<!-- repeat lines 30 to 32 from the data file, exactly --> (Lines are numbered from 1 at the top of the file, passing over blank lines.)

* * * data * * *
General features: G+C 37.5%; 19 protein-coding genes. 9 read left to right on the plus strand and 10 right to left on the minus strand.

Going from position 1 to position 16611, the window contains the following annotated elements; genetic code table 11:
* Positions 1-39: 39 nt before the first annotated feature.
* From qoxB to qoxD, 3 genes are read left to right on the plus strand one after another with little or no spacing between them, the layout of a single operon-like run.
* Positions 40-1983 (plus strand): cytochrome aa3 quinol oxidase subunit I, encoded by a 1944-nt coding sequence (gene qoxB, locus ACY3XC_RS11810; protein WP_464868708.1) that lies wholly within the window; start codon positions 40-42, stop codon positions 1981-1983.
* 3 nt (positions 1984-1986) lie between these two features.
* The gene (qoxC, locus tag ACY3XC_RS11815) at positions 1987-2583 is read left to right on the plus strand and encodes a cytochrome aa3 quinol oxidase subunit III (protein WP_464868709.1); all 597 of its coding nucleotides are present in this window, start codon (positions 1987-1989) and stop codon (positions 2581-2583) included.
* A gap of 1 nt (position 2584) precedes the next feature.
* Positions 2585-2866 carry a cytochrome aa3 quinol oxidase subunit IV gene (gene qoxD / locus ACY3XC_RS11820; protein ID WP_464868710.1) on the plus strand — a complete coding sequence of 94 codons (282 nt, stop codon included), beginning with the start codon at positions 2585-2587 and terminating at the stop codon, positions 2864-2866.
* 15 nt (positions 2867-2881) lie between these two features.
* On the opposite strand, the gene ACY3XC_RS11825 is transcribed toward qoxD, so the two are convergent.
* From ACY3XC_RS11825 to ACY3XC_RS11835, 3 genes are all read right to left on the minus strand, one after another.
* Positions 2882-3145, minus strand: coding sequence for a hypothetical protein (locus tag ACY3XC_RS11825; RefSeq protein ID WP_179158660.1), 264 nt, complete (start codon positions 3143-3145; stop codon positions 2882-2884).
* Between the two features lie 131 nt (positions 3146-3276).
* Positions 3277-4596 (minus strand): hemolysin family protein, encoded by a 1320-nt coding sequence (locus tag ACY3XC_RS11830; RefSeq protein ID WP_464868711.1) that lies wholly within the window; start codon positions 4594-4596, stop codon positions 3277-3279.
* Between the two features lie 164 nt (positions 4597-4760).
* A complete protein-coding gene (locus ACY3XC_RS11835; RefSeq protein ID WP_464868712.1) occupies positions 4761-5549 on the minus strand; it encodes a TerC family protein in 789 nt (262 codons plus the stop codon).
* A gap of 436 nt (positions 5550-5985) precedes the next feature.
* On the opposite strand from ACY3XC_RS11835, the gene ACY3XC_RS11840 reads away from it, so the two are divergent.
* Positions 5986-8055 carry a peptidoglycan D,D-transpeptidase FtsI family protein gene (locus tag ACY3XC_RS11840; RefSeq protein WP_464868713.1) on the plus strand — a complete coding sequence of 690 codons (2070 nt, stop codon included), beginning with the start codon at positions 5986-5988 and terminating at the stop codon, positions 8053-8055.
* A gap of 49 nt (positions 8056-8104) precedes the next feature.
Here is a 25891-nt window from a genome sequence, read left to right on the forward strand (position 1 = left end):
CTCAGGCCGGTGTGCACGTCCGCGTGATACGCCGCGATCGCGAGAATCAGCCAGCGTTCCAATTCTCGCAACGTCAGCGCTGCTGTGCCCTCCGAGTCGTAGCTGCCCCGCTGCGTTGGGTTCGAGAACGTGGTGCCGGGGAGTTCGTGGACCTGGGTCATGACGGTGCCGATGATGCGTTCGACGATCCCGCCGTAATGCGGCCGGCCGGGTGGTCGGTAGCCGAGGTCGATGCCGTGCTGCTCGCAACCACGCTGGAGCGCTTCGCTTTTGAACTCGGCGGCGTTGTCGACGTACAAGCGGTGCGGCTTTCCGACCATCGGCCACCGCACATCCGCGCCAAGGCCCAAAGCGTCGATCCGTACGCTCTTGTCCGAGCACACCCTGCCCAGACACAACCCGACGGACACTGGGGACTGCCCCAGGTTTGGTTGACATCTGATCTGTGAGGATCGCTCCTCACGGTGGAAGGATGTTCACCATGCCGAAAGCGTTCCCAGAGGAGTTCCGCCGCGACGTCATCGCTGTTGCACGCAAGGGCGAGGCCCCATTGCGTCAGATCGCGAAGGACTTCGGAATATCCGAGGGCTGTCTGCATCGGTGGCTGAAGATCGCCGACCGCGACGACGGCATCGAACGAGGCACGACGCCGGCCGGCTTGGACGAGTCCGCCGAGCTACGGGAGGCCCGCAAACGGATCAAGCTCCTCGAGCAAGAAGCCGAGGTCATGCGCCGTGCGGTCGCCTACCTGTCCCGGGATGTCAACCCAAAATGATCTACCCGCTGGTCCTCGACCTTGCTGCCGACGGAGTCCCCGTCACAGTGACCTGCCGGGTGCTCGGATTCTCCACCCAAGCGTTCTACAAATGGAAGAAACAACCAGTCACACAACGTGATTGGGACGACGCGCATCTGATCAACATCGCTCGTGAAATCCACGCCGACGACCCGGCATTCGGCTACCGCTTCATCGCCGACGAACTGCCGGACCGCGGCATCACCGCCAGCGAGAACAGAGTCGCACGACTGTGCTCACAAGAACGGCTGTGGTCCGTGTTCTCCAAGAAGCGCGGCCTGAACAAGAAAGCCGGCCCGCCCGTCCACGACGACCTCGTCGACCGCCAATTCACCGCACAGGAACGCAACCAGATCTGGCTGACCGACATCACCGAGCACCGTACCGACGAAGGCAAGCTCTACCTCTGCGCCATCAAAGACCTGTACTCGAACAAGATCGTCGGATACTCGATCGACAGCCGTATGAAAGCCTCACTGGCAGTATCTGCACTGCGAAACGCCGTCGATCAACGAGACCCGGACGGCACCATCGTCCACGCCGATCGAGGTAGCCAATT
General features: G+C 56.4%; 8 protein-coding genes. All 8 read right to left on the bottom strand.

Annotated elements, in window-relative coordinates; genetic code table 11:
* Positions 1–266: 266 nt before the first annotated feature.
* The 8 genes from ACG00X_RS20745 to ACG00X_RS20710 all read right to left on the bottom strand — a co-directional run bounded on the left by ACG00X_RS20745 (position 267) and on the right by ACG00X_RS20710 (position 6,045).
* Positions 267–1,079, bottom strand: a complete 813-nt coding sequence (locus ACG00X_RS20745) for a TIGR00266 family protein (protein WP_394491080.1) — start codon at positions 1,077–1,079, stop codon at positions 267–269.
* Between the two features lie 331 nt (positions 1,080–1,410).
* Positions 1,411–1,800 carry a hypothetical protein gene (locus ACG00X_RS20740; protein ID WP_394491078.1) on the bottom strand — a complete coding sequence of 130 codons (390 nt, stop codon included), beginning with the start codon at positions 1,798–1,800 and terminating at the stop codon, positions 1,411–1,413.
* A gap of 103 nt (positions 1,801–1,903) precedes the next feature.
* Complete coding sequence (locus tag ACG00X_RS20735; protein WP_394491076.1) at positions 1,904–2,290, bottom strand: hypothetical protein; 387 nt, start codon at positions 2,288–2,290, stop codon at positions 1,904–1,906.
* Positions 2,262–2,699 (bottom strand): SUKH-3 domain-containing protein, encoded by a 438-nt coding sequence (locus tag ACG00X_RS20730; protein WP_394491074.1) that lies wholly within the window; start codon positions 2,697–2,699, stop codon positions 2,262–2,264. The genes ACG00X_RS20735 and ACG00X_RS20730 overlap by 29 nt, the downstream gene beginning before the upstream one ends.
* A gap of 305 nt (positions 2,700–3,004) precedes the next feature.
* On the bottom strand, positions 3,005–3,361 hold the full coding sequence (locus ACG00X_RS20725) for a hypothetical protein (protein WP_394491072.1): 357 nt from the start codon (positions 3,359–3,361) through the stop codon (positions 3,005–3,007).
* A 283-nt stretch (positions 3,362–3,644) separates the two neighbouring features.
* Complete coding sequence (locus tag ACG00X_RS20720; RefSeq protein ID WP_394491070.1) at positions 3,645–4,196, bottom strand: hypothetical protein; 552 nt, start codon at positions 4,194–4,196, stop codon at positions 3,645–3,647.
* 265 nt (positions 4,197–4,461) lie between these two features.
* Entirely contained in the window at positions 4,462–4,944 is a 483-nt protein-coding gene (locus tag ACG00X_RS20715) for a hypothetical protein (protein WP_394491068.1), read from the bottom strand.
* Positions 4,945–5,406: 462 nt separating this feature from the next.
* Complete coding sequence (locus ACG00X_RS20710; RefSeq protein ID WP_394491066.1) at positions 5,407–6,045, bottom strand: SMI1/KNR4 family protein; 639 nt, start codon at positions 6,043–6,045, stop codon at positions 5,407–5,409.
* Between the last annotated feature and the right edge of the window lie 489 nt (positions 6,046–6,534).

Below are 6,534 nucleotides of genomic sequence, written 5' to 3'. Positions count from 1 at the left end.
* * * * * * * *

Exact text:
* Positions 1,411–1,800 carry a hypothetical protein gene (locus ACG00X_RS20740; protein ID WP_394491078.1) on the bottom strand — a complete coding sequence of 130 codons (390 nt, stop codon included), beginning with the start codon at positions 1,798–1,800 and terminating at the stop codon, positions 1,411–1,413.
* A gap of 103 nt (positions 1,801–1,903) precedes the next feature.
* Complete coding sequence (locus tag ACG00X_RS20735; protein WP_394491076.1) at positions 1,904–2,290, bottom strand: hypothetical protein; 387 nt, start codon at positions 2,288–2,290, stop codon at positions 1,904–1,906.